Suicide prevention signs have been installed at the Herzliya and Beit Yehoshua train stations, offering a message of hope and the number of a hotline to call during a crisis.
“Do you need someone to talk to? We’re here for you at any time,” the signs read. They give the website and phone number of Eran, a nonprofit organization that provides emotional first aid on the phone and online.
Outside the stations are telephones that connect directly to a counselor at Eran. “A telephone call can save a life,” reads one phone.
The signs and phones are part of a new initiative to reduce the number of suicides on railroad tracks, that will eventually be implemented at all Israel Railways stations. The joint effort by Israel Railways and Eran, in cooperation with the Health Ministry’s Suicide Prevention Unit, the Israel Police and other agencies, will include special training for railway employees in how to approach individuals who appear to be in crisis.
When Eran receives a call on one of the dedicated phones, the hotline will alert the station and a railway employee who has received initial response training will try to locate the individual and offer help.
According to Health Ministry statistics from recent years, there are some 400 suicides and 6,500 suicide attempts in Israel every year, although it is assumed these figures reflect undercounting because suicides aren’t always classified as such. Suicide by train is relatively rare, with between 15 to 17 annually, according to Israel Railways data.
But railway officials believe that as the railway infrastructure expands, with additional stations and lines, there could be more. Not only is each such death a tragedy, but it paralyzes train service for hours, delays passengers, shakes up the train conductors and costs the railway a lot of money. Each suicide can cost 500,000 shekels ($139,000) in compensation to passengers, Transportation Ministry fines for late trains, network delays, sick days for the traumatized conductor and more. For several months, a team at Israel Railways has been discussing how to cope with the phenomenon.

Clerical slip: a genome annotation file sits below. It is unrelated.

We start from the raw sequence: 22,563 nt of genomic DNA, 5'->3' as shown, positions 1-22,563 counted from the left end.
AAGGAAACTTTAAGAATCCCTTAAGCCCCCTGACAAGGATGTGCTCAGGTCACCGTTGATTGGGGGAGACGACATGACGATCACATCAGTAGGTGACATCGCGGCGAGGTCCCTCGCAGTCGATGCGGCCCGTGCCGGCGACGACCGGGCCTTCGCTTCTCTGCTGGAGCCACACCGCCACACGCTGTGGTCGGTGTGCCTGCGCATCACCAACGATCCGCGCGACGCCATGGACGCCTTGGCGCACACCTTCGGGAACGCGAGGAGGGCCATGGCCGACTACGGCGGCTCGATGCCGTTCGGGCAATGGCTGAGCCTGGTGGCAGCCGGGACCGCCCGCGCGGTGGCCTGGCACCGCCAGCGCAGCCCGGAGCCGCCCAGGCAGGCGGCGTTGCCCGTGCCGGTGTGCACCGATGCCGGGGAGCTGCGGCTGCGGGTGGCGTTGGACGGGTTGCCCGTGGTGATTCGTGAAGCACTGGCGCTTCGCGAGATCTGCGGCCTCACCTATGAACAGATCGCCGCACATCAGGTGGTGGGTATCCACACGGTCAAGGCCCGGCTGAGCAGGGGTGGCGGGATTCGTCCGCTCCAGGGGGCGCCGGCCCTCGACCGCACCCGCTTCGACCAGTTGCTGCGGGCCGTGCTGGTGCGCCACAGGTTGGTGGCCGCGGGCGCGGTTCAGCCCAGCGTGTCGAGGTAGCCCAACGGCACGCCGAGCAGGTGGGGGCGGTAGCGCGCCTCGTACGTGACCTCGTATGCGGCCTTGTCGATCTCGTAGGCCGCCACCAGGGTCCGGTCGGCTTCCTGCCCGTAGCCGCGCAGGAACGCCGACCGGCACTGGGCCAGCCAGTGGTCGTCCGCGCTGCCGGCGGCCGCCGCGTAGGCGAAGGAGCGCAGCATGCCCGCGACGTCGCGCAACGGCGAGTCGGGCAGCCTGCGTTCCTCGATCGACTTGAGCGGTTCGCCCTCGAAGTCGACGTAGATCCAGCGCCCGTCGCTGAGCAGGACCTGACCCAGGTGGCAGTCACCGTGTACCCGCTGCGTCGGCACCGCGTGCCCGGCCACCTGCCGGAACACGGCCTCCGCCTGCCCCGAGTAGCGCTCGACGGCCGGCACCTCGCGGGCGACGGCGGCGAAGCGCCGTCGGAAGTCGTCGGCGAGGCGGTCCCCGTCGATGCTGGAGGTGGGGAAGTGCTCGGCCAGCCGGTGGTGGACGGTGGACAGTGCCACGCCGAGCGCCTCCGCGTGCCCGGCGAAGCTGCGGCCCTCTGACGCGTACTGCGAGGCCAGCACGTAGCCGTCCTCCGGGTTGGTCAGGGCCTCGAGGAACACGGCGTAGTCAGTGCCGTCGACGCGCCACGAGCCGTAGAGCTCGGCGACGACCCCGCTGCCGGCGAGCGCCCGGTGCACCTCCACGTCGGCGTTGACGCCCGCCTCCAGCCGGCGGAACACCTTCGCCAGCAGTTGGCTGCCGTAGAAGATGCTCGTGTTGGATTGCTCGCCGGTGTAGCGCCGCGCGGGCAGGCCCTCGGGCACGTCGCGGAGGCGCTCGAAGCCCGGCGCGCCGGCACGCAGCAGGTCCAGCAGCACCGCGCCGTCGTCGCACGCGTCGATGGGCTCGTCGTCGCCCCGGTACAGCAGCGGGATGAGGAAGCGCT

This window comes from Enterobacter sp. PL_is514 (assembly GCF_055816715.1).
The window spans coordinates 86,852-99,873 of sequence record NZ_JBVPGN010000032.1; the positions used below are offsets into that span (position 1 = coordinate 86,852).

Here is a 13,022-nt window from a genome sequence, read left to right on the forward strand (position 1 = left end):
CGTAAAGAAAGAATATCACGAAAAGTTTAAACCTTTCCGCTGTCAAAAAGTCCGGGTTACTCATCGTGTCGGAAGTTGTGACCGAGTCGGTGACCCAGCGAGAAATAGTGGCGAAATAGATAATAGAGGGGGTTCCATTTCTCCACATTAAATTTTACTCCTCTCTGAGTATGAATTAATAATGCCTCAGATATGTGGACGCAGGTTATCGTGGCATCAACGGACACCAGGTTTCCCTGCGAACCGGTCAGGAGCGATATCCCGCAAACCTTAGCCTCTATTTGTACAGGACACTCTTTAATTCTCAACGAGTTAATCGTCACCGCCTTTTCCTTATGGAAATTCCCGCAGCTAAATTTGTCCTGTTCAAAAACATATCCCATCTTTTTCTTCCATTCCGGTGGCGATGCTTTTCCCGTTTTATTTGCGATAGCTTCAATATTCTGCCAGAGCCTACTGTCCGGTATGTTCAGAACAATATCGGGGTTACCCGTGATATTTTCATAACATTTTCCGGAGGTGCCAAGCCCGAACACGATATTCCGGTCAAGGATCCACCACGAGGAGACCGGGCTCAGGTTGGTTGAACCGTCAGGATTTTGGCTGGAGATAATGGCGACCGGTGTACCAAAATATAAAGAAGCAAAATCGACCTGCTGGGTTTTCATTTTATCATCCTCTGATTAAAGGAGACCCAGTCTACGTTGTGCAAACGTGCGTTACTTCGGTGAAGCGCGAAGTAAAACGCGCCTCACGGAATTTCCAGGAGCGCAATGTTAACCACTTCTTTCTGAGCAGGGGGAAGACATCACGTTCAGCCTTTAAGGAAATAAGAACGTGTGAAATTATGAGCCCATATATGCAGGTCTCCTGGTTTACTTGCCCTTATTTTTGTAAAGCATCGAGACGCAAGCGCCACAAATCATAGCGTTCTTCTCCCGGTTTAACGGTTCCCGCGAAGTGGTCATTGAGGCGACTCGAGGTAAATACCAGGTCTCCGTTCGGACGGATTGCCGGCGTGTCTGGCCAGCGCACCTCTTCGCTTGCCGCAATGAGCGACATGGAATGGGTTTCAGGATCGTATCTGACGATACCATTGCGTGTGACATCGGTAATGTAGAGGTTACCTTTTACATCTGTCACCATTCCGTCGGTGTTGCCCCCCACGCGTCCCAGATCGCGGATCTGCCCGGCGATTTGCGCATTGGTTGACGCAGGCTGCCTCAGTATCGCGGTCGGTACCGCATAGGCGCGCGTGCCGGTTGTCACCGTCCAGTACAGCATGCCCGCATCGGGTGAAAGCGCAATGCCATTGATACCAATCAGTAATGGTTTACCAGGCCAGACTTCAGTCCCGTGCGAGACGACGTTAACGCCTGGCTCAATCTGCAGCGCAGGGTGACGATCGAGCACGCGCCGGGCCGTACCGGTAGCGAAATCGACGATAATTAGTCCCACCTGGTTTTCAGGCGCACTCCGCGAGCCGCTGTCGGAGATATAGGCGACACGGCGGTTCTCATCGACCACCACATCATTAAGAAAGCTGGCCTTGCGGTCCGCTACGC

“We started to investigate the subject, to map out the instances and examine how it affects the railway,” explains Ya’arit Lass, the stations director at Israel Railways, who headed the team that investigated the phenomenon. “We met with Eran, with the Suicide Prevention Unit and other professionals, studied the issue, looked into how other countries cope with this and now we are implementing the recommendations.”
From the data Israel Railways collected it emerges that 30 percent of train suicides happen on Tuesdays, that 30 percent occur between 8 and 11 P.M. and that the Sharon region, north of Tel Aviv — particularly Beit Yehoshua – has the greatest number. That’s why the project was launched there. Israel Railway and Eran believe such suicides can be reduced by approaching the person at the right time.
“One of the common myths about suicide prevention is that anyone who wants to kill themselves will do so,” says Shiri Daniels, Eran’s professional director. “The reality is very different. The suicidal person is experiencing unbearable pain as well as ‘tunnel vision’ that sees no way out. People at risk who contact us at Eran by phone and internet share the feeling that they are alone in their suffering and that they are a burden to their surroundings. Access to emotional first aid at the right time and place provides an alternative. This assistance allows the person to share his story with us, rather than end it.”
Daniels adds that international experience shows that the most popular sites for suicide attempts are prominent places that are easy to access and unsupervised. Prevention strategy includes blocking access, signs to increase awareness of available assistance and a timely response to prevent the act until the suicidal mood passes and help can be called.
Want to enjoy 'Zen' reading - with no ads and just the article? Subscribe todaySubscribe now